Ann Arbor, Mich. — Dr. Michael J. Donahue, President/CEO of the Great Lakes Commission, has been appointed to the U.S. Army Corps of Engineers’ Environmental Advisory Board. This prestigious panel of environmental experts advises the Corps’ Chief of Engineers (Lt. Gen. Robert B. Flowers) on national policy directions and on environmentally sustainable solutions to engineering and economic challenges.
That’s the guiding premise behind a recently completed project titledBridges: Linking Brownfields Redevelopment and Greenfields Protection for Sustainable Development. The project — a collaborative effort by the Great Lakes Commission, the National Wildlife Federation and the Council of Great Lakes Industries — outlines a series of coordinated strategies to encourage urban renewal and reduce development pressures on farmlands, woods and other open spaces. The initiative was funded by the C.S. Mott Foundation.
“This report responds directly to the Great Lakes Commission’s goal of promoting responsible land use through brownfields redevelopment and greenfields preservation,” said Nat Robinson, Chairman of the Great Lakes Commission’s Board of Directors. “It gives our member jurisdictions a tool to evaluate current policies and offers fresh ideas for more efficient and sustainable land development and protection.”
More than two years of effort went into the Bridges project, so named because it was designed to build links between greenfields protection and brownfields redevelopment efforts among the public, private and non-profit sectors in the eight U.S. states and two Canadian provinces of the Great Lakes region. The final report is an in-depth examination of the issues involved and outlines a series of tools that governments and private entities can choose from in devising their own protection and redevelopment strategies.
“There are few sets of issues of more import to the health of the Great Lakes than the protection of our land,” said Guy Williams, urban ecosystem manager for the National Wildlife Federation. “This report is especially well-suited for policymakers who are looking for field-tested recommendations that are supported by a broad base of constituents.”
Numerous strategies have been developed for brownfields redevelopment and greenfields protection, but their implementation throughout the Great Lakes region has been uneven. Efforts are often fragmented, with business, policy and community leaders focusing either on preserving agricultural lands and open space or redeveloping urban areas, but rarely coordinating the two.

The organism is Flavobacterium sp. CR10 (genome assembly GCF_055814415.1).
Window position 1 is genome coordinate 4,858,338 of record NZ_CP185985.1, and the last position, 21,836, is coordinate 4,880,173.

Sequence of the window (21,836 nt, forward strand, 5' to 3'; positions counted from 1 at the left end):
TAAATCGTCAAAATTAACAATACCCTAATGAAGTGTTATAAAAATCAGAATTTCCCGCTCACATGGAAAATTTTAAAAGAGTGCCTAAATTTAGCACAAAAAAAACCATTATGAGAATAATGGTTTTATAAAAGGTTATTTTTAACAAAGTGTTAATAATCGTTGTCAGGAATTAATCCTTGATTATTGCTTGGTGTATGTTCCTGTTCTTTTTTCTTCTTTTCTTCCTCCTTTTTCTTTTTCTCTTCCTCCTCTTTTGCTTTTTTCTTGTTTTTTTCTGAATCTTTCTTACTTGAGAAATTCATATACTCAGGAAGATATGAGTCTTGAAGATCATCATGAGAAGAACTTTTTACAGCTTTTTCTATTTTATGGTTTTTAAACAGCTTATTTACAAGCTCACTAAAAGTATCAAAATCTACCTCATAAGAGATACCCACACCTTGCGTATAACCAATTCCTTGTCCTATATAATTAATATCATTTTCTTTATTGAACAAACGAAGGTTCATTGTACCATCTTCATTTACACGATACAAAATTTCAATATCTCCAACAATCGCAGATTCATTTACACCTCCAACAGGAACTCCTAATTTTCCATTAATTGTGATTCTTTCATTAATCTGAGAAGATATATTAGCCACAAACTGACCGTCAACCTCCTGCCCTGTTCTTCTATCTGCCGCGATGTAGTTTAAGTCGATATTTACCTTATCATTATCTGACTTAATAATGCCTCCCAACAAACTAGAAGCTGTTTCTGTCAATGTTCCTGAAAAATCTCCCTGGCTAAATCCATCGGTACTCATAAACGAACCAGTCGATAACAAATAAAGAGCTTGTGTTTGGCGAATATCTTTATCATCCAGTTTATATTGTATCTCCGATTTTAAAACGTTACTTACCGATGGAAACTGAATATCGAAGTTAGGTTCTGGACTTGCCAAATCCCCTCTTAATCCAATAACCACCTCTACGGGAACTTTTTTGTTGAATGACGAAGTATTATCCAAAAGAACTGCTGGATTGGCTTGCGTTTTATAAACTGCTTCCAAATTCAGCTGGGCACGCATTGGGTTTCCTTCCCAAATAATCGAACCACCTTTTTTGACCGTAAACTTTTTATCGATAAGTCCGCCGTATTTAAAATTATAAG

The Bridges project identified, researched and analyzed policies for brownfields redevelopment and greenfields protection in place throughout the United States and Canada, including many in the Great Lakes region. Its centerpiece is a set of 32 strategic actions that are considered to be effective tools for preserving open space and redeveloping urban land.
“The Council of Great Lakes Industries was pleased to have been a part of this constructive, multi-stakeholder effort to identify policy opportunities to link brownfields redevelopment and greenfields protection in the Great Lakes,” said George Kuper, CGLI president and CEO. “The Great Lakes Commission and the financial underwriters deserve great credit for the vision and work necessary to produce this challenging and thought-provoking report.”
A web site on sustainable land use issues (projects.glc.org/bridges) was developed as part of the project and is integrated with online clearinghouses of information on greenfields redevelopment and brownfields protection.
The Bridges project was initiated in 1998, building upon recommendations issued by the President’s Council on Sustainable Development and earlier work by the Great Lakes Commission. Copies of the report are available through the Commission.
For immediate release: November 9, 2001
Contact: Kirk Haverkamp, firstname.lastname@example.org, office: 734-665-9135
The Great Lakes Commission, chaired by Nathaniel E. Robinson (Wisconsin), is a nonpartisan, binational compact agency created by state and U.S. federal law and dedicated to promoting a strong economy, healthy environment and high quality of life for the Great Lakes – St. Lawrence region and its residents. The Commission consists of state legislators, agency officials, and governors’ appointees from its eight member states. Associate membership for Ontario and Québec was established through the signing of a “Declaration of Partnership.” The Commission maintains a formal Observer program involving U.S. and Canadian federal agencies, tribal authorities, binational agencies and other regional interests. The Commission offices are located in Ann Arbor, Michigan.